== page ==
Monday, April 1, 2013

Georgia Teacher Indictment Justifies School Choice

35 Atlanta, Georgia area education professionals were indicted on charges of theft, racketeering, perjury, and fraud among other charges. The indictment is the result of a 2011 probe into allegations of cheating on federal and state level standardized tests.

Allegedly, teachers, possibly under the direction of administrators, principals, and the superintendent, held "erasure parties". At these parties, according to several renditions of the story, the teachers erased incorrect scores, changing them to correct answers.

The purpose behind the altering the tests was to inflate the student's progress. It was meant to cover up the system of grade inflation being done by the teachers. In addition, it was done to make the teachers and administrators look more effective.

This was not done because the tests were too difficult for the kids. This was not done to protect standardized testing or common core curricula. It was done for money.

Progress is rewarded with grants and bonuses. Part of the funding goes to better equipment. Most of it, however, goes to raises and bonuses for educators.

In other words, this was done to soak taxpayers through fraud.

Who is hurt? The taxpayers lose money that could have been put to better use elsewhere. But it is the students who are hurt. The assessments of their abilities and achievements are left in question. The areas where they need the most attention are hidden. They are hamstrung in pursuing future higher education. They are hamstrung in employment opportunities.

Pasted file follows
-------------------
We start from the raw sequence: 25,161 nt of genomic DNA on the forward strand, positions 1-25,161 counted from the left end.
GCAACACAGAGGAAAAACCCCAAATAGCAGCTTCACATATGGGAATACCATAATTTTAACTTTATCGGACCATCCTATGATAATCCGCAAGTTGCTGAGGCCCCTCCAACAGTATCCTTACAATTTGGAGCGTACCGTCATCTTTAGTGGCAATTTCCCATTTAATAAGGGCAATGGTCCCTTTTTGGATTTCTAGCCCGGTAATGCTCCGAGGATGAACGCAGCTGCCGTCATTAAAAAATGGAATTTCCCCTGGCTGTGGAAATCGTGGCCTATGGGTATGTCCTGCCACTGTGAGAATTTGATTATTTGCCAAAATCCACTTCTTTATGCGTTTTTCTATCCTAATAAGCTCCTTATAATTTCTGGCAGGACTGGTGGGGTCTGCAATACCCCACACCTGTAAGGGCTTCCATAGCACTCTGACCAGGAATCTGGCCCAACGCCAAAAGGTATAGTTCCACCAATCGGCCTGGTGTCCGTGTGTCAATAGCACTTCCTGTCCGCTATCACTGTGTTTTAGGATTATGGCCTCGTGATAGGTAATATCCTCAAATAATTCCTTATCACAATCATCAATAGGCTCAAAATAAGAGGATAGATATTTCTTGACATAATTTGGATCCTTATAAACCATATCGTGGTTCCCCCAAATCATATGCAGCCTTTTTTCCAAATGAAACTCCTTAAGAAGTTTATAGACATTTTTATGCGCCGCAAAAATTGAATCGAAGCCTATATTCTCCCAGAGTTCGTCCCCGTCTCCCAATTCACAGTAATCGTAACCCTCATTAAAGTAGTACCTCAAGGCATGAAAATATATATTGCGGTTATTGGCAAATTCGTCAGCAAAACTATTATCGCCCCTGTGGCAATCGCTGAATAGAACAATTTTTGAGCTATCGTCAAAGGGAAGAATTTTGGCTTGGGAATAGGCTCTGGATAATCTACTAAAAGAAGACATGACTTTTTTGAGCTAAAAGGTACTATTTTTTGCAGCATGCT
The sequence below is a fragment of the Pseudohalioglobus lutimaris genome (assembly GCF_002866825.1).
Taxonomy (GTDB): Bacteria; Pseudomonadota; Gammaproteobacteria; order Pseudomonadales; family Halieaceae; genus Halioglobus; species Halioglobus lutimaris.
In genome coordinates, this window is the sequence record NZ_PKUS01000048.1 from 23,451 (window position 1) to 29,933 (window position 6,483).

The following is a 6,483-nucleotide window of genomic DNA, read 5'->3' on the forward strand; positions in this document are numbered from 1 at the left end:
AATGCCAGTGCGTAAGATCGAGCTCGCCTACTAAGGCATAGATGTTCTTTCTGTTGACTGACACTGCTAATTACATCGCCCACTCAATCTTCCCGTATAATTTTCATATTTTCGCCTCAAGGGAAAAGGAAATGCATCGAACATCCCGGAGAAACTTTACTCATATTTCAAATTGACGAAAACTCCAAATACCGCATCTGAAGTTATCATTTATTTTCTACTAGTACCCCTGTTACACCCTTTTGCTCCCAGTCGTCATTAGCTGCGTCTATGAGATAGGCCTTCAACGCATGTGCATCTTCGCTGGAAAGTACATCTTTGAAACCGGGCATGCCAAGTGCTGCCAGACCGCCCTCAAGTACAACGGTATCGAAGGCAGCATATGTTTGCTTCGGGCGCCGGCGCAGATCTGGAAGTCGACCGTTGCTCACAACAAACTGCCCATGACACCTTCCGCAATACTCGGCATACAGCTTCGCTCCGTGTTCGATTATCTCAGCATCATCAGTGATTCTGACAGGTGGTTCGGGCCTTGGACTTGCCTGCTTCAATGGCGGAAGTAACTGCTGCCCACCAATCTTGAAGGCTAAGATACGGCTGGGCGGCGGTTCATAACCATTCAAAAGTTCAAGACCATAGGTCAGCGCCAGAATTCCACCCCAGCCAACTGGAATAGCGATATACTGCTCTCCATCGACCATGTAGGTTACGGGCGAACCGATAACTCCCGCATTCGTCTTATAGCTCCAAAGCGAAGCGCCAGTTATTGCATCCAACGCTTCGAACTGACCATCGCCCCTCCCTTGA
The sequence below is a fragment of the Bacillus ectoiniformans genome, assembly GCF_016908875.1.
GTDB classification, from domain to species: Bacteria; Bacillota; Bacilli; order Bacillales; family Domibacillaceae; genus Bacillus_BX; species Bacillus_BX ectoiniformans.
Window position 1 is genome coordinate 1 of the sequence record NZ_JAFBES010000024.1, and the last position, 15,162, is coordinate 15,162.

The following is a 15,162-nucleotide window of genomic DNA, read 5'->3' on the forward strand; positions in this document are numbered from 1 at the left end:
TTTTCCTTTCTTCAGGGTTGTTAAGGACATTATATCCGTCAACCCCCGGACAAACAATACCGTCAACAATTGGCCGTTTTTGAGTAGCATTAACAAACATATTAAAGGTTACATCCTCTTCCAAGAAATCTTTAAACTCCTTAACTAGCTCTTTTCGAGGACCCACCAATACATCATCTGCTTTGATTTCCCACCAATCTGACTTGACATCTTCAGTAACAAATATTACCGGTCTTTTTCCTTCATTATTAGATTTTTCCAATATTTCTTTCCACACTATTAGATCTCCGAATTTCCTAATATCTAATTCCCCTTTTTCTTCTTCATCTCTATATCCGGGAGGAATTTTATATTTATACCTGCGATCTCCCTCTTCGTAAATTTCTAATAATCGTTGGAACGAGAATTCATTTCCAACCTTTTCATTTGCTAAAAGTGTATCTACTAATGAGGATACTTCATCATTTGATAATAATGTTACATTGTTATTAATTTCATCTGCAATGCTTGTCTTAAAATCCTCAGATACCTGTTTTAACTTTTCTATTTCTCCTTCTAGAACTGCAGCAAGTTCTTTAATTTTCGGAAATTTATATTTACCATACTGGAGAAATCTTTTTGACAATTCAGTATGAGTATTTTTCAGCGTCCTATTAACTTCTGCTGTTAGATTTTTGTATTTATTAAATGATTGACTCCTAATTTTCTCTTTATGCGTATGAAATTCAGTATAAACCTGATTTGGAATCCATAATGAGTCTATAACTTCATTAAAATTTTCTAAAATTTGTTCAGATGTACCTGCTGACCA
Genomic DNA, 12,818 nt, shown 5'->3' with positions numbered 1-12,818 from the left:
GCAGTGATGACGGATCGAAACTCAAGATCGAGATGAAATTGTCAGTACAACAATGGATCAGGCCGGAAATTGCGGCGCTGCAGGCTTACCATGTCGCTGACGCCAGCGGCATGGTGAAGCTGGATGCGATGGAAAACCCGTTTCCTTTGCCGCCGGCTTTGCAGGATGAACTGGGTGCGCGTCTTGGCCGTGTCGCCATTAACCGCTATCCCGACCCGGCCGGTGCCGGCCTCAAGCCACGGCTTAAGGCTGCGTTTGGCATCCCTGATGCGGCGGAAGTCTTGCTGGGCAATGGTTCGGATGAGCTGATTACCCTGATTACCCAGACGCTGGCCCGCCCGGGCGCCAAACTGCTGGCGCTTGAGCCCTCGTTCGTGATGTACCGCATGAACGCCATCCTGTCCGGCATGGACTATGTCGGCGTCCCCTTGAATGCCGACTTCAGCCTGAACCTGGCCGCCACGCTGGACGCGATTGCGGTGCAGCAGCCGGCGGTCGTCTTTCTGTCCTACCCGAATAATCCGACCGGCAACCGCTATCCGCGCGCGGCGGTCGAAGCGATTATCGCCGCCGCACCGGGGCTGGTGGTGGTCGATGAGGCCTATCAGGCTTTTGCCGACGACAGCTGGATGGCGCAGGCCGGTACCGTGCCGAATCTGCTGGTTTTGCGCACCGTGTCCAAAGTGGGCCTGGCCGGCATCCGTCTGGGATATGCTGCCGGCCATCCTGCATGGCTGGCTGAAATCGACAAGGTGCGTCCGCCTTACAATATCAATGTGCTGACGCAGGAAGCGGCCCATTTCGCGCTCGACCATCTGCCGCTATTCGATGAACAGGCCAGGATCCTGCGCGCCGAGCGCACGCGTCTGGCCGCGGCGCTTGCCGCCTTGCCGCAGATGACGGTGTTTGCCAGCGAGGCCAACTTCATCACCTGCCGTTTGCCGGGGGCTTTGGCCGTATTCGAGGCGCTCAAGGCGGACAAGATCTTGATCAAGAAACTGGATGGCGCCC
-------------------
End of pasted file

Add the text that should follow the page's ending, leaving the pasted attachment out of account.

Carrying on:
However, if their parents spend the time to fill in those gaps, the damage could be mitigated.

This whole fiasco is a screaming argument in favor of school choice.

Recently, advertisements for Texas Schools First have popped up in and around San Antonio. They oppose school choice. They attempt to argue that the tax money parents pay belongs to the schools and not the students. Point towards the Fulton County Georgia indictments and tell Texas Schools First to take a long hike.

The organization claims that vouchers are theft by charter and private schools. No. That is money taxpaying parents spend on their kids' education. If the local school is failing, then they are not providing the product we paid for. Does that mean they should be paid more? No. It means they should be fired. Parents should be free to take their business, and tax money, elsewhere.

Parents need to be vigilant. The teachers and administrators need to know you are watching. They need to see you visit the classrooms. They need to hear you questioning your kids about what they are learning. If something sounds fishy, it's probably rotting cod. Investigate it. Call your teachers on it. Gather your data and evidence, and challenge the principals with it. Remind them who their real employers are:  YOU!

And do not be afraid to look for other options. You can apply to charter schools. You can tighten your budget and look at private or parochial schools. You can home school (which you should be doing regardless of your child's attendance in a charter or public school). Write your local and state representatives and tell them to back parental rights and school choice, or to start getting their resumes ready.

Those are your kids. That tax money is your money. The choice is yours. Period.